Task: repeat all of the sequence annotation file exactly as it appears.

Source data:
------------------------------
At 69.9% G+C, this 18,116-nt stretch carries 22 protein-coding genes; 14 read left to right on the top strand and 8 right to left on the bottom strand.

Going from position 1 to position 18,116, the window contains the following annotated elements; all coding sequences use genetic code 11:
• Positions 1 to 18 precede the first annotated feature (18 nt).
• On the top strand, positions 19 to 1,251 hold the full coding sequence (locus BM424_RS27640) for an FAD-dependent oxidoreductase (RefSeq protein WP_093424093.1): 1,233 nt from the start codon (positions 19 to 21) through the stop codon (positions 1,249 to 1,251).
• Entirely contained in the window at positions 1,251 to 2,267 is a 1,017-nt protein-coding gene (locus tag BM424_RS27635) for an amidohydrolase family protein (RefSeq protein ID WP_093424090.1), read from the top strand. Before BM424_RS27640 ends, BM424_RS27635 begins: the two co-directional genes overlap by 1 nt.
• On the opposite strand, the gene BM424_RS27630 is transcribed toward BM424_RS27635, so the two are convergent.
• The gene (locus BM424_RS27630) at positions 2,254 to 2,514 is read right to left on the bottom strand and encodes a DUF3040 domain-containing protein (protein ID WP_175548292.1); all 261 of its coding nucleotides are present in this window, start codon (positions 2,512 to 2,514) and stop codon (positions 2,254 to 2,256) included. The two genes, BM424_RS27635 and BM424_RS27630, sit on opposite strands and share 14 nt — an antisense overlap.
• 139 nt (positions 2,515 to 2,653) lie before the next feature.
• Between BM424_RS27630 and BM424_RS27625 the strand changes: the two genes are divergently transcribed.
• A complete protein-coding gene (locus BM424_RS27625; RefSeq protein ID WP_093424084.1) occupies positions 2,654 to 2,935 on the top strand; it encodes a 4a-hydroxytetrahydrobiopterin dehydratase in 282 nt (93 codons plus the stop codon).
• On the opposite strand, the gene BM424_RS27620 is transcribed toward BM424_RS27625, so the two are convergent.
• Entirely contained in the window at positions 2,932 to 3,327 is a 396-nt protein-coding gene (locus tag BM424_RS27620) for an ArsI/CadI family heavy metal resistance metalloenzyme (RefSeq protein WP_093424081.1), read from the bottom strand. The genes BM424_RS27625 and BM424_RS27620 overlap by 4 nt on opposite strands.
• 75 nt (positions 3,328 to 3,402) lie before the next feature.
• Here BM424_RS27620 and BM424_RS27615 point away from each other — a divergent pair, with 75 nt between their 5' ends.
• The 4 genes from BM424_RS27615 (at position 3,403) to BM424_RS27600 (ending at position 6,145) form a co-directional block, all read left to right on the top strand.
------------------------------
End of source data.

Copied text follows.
At 69.9% G+C, this 18,116-nt stretch carries 22 protein-coding genes; 14 read left to right on the top strand and 8 right to left on the bottom strand.

Going from position 1 to position 18,116, the window contains the following annotated elements; all coding sequences use genetic code 11:
• Positions 1 to 18 precede the first annotated feature (18 nt).
• On the top strand, positions 19 to 1,251 hold the full coding sequence (locus BM424_RS27640) for an FAD-dependent oxidoreductase (RefSeq protein WP_093424093.1): 1,233 nt from the start codon (positions 19 to 21) through the stop codon (positions 1,249 to 1,251).
• Entirely contained in the window at positions 1,251 to 2,267 is a 1,017-nt protein-coding gene (locus tag BM424_RS27635) for an amidohydrolase family protein (RefSeq protein ID WP_093424090.1), read from the top strand. Before BM424_RS27640 ends, BM424_RS27635 begins: the two co-directional genes overlap by 1 nt.
• On the opposite strand, the gene BM424_RS27630 is transcribed toward BM424_RS27635, so the two are convergent.
• The gene (locus BM424_RS27630) at positions 2,254 to 2,514 is read right to left on the bottom strand and encodes a DUF3040 domain-containing protein (protein ID WP_175548292.1); all 261 of its coding nucleotides are present in this window, start codon (positions 2,512 to 2,514) and stop codon (positions 2,254 to 2,256) included. The two genes, BM424_RS27635 and BM424_RS27630, sit on opposite strands and share 14 nt — an antisense overlap.
• 139 nt (positions 2,515 to 2,653) lie before the next feature.
• Between BM424_RS27630 and BM424_RS27625 the strand changes: the two genes are divergently transcribed.
• A complete protein-coding gene (locus BM424_RS27625; RefSeq protein ID WP_093424084.1) occupies positions 2,654 to 2,935 on the top strand; it encodes a 4a-hydroxytetrahydrobiopterin dehydratase in 282 nt (93 codons plus the stop codon).
• On the opposite strand, the gene BM424_RS27620 is transcribed toward BM424_RS27625, so the two are convergent.
• Entirely contained in the window at positions 2,932 to 3,327 is a 396-nt protein-coding gene (locus tag BM424_RS27620) for an ArsI/CadI family heavy metal resistance metalloenzyme (RefSeq protein WP_093424081.1), read from the bottom strand. The genes BM424_RS27625 and BM424_RS27620 overlap by 4 nt on opposite strands.
• 75 nt (positions 3,328 to 3,402) lie before the next feature.
• Here BM424_RS27620 and BM424_RS27615 point away from each other — a divergent pair, with 75 nt between their 5' ends.
• The 4 genes from BM424_RS27615 (at position 3,403) to BM424_RS27600 (ending at position 6,145) form a co-directional block, all read left to right on the top strand.